Mount Vernon, The Birthplace and Residence of George Washington, 1853
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Mount Vernon, The Birthplace and Residence of George Washington, 1853

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Mount Vernon, The Birthplace and Residence of George Washington from Gleason's Pictorial Drawing-Room Companion, 1853. 

John Washington and Nicholas Spencer received a five thousand acre tract of land from land owned by Thomas Colepeper. John's son Lawrence inherited his father's share following John's death, in 1677. He agreed to divide the land with Nicholas Spencer's heirs in 1690, with Spencer taking the larger portion, along the Dogue Creek, and Washington taking the the northern section, along the Little Hunting Creek. The property passed to Lawrence's daughter Mildred, in 1698, who sold the Potomac River estate to her brother Augustine in 1726. Augustine arranged the estate for his eldest son, Lawrence, in 1738, and moved back to Fredericksburg at the end of the following year. However, Augustine had legal control over the land while Lawrence served in the British Army during the War of Jenkin's Ear (1739-1743). He had a modest farmhouse built, in 1741-42, overlooking the Potomac River. When Lawrence died, in 1752, a life estate was set up for his widow Anne, with his younger half-brother George receiving the remaining interest. 

George Washington (1732-1799) had already been living there and was most likely managing the plantation when his brother died. Anne soon remarried and moved off the property. When Lawrence's son died in 1754, George began leasing the estate from his sister-in-law. When she died in 1761, George became the owner of Mount Vernon, which had been named such by his brother after British Admiral Edward Vernon. He expanded and rebuilt the house twice, doubling its size with each campaign. The first was begun, in 1757, and the second shortly before the start of the American Revolution. George expanded the acreage of the property by buying up neighboring plots of land. In 1766, he ceased growing tobacco in favor of other crops such as wheat and other grains. Washington also had a grist mill and distillery  on the property to further expand Mount Vernon's exports. He also had the grounds landscaped adding several gardens to the property. After his death, in 1799, Mount Vernon passed to relatives who did not have the means of maintaining the estate and by the late 1840s was in danger of falling into a state of disrepair.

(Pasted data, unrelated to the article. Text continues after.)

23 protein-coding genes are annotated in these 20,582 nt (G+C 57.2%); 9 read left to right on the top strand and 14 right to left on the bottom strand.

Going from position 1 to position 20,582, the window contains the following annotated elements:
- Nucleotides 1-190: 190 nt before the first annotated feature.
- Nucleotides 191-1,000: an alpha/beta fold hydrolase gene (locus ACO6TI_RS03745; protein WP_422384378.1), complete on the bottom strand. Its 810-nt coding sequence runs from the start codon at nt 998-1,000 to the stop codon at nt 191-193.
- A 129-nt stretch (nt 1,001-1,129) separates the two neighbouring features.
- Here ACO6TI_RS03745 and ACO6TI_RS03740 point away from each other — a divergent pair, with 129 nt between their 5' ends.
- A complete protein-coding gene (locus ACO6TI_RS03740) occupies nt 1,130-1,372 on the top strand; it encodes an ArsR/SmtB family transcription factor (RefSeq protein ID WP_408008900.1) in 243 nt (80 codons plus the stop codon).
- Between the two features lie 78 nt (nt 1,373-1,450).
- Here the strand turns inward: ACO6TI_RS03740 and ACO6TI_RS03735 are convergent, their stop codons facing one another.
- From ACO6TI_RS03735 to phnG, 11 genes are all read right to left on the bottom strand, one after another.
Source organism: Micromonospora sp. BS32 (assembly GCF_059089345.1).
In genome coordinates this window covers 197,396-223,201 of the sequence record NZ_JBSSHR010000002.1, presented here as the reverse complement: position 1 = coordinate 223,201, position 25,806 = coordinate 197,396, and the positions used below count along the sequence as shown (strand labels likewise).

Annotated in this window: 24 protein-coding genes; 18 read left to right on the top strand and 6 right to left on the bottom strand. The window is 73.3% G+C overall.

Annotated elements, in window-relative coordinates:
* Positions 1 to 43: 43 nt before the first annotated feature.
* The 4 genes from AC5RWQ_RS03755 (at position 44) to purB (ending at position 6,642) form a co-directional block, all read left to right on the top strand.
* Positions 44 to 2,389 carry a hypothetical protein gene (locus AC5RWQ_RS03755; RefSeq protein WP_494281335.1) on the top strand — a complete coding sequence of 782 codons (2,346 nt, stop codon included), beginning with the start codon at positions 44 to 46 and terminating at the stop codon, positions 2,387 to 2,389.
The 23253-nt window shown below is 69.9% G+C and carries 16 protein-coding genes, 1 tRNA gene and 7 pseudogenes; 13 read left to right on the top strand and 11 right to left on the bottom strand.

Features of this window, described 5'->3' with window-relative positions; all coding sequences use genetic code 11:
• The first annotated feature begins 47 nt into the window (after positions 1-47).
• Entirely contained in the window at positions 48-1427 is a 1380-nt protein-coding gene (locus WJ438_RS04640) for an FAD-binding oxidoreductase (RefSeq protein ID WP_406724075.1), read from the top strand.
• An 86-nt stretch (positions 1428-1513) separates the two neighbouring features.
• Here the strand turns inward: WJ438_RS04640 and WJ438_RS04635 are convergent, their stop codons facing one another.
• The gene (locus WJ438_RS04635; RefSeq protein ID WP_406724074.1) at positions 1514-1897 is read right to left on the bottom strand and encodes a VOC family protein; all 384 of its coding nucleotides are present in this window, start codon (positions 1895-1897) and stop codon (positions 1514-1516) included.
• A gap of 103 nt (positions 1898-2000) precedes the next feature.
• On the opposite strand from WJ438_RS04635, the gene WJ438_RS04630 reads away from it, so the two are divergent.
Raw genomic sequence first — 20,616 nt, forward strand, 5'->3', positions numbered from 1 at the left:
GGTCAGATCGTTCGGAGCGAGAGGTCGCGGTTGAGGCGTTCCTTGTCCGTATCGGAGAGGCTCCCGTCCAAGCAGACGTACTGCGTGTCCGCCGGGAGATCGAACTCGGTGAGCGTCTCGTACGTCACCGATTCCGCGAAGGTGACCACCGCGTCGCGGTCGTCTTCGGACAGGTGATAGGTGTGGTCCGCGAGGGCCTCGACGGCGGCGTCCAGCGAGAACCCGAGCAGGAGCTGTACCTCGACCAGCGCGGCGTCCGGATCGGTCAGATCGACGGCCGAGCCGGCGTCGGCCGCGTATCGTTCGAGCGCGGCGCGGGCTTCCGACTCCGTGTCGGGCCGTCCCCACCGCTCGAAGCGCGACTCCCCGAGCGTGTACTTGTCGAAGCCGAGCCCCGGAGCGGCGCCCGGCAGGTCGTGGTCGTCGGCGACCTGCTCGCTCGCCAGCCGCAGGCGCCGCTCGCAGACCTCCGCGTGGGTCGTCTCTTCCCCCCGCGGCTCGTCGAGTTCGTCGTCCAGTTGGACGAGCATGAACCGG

In 1853 Louise Dalton Bird Cunningham saw the poor condition of the mansion and wrote her daughter Ann proposing they do something to save it. She also wrote to a South Carolina newspaper calling on the women of America to rescue George Washington's home. The Mount Vernon Ladies' Association was thus founded, with women from each of the existing thirty states acting as Vice-Regents, making it the first national women's organization in the country. A massive fundraising campaign was organized with the plan being to raise the money so that Virginia could purchase Mount Vernon and the Association would handle its care. However, the bill approving the purchase failed to pass. John Augustine Washington, Jr. therefore agreed to sell it directly to the Association, since he insisted Mount Vernon be preserved as a historic site. The agreement was that Washington would sell the mansion, outbuildings, and two hundred acres of land to the Association for two hundred thousand dollars. The Ladies Association took possession on February 22, 1860, and still operates and maintains the property today. Mount Vernon receives no federal or state financial aid relying instead on revenue from admission, sales and donations. 

Frederick Gleason (1817-1896) was a publisher from Germany stationed in Boston, Massachusetts. He established Gleason's Pictorial Drawing-Room Companion, in 1851. The illustrated periodical was considered an innovation in American publishing. In 1853 the Pictorial absorbed the Illustrated News, which was based in New York. Gleason was bought out, in 1855, by Maturin Murray Ballou, at which point the magazine became known as Ballou's Pictorial Drawing-Room Companion

- Naomi Bean

Plate size: 6 x 9.5 inches
Sheet size: 7.25 x 11 inches
Condition: Trimmed to top of plate. Minor water stain to lower right corner, away from image. Otherwise, good.